Home Improvement Snafu

CA-Modern story explores how CA energy code eats away at Eichler design integrity
Fridays on the Homefront
While California's energy efficiency standards continue to be ahead of other states throughout the country, at the same time the state's Title 24 building regulations have been negatively impacting the architectural integrity of thousands of California mid-century modern homes, like the one above.
Photo: Sabrina Huang
Fridays on the Homefront
Fridays on the Homefront
New Winter '19 CA-Modern.

Just as modern-style housing was at the cutting edge in mid-century California, the state's energy efficiency standards today continue to be ahead of other states throughout the country.

Unfortunately, as energy standards strengthen, options to preserve the look of those same modern homes, the 11,000 Eichlers included, are disappearing.

"I think Title 24 will definitely affect the architectural heritage of Eichlers," says Tanja Kern, Eichler Network Home-Improvement Editor, who should know. Kern just finished an extensive research effort to produce 'Dazed & Confused,' her feature about the bewildering state of California's Title 24 building regulations in the new Winter '19 issue of CA-Modern magazine.

"California is really leading the charge in energy efficiency and preserving environmental quality," Kern noted recently. "It's an important precedent the state is making for the nation long term, but it is tough for owners of architecturally significant homes like Eichlers."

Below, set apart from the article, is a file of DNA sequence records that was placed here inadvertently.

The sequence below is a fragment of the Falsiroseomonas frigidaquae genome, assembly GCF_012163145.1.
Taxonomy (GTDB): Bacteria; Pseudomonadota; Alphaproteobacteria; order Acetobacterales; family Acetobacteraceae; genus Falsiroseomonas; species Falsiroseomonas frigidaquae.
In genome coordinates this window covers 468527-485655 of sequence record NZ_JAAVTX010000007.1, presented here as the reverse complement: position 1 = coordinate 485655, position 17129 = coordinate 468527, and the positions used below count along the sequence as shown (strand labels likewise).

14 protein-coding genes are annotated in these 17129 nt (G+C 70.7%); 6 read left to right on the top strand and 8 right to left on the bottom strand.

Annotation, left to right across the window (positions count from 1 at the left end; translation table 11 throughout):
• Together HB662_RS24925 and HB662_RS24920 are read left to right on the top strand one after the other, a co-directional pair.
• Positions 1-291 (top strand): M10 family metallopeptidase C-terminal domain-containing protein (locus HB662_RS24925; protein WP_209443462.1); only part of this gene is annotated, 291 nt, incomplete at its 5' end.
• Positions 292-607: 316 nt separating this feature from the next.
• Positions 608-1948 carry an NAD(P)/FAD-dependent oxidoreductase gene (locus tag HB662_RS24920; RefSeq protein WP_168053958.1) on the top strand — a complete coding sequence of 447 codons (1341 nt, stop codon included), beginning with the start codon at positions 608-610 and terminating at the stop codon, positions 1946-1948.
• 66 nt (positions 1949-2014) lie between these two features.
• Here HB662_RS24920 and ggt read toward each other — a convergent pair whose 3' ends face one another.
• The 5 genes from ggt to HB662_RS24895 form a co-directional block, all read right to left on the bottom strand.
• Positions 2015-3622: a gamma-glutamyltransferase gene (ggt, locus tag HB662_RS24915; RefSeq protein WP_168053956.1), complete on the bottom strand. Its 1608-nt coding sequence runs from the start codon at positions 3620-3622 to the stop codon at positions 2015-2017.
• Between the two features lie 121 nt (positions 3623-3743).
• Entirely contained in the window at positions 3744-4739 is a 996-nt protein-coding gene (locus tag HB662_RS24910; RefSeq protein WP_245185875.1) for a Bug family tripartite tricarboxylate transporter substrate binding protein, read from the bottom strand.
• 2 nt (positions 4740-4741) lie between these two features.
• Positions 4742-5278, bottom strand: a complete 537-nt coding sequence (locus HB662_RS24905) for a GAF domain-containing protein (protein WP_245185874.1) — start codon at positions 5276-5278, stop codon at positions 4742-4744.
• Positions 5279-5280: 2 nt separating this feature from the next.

Regulations have become much more demanding since a revision last spring of the California energy code, now called '2019 Title 24, Part 6: Building Energy Efficiency Standards.' A Powerpoint posted online by the California Energy Commission is somewhat helpful, but interpreting it for certain styles of buildings can be challenging.

That's where Tanja's feature comes to the rescue of Eichler homeowners who, after doing initial research, might feel as dazed and confused as Led Zeppelin's Jimmy Page when he 'borrowed' the song of that name back in the 1960s.

"The whole topic of Title 24 restrictions—it's pretty crazy," San Francisco architect John Klopf tells Tanja. Klopf is one of several Eichler experts who spoke for the article of the daunting ramifiations for these houses under the new standards.

Title 24 regulations were actually among the first work done upon creation of the California Energy Commission in 1974. Naturally, they've been revised a few times since their enactment in 1978, up to and including the new requirement that all new residential construction after January 1, 2020 will have solar power.

Kern's concern over Title 24's implications for Eichler design integrity stems primarily from the decreasing options for replacing windows, sliding-glass doors, and sometimes roofing.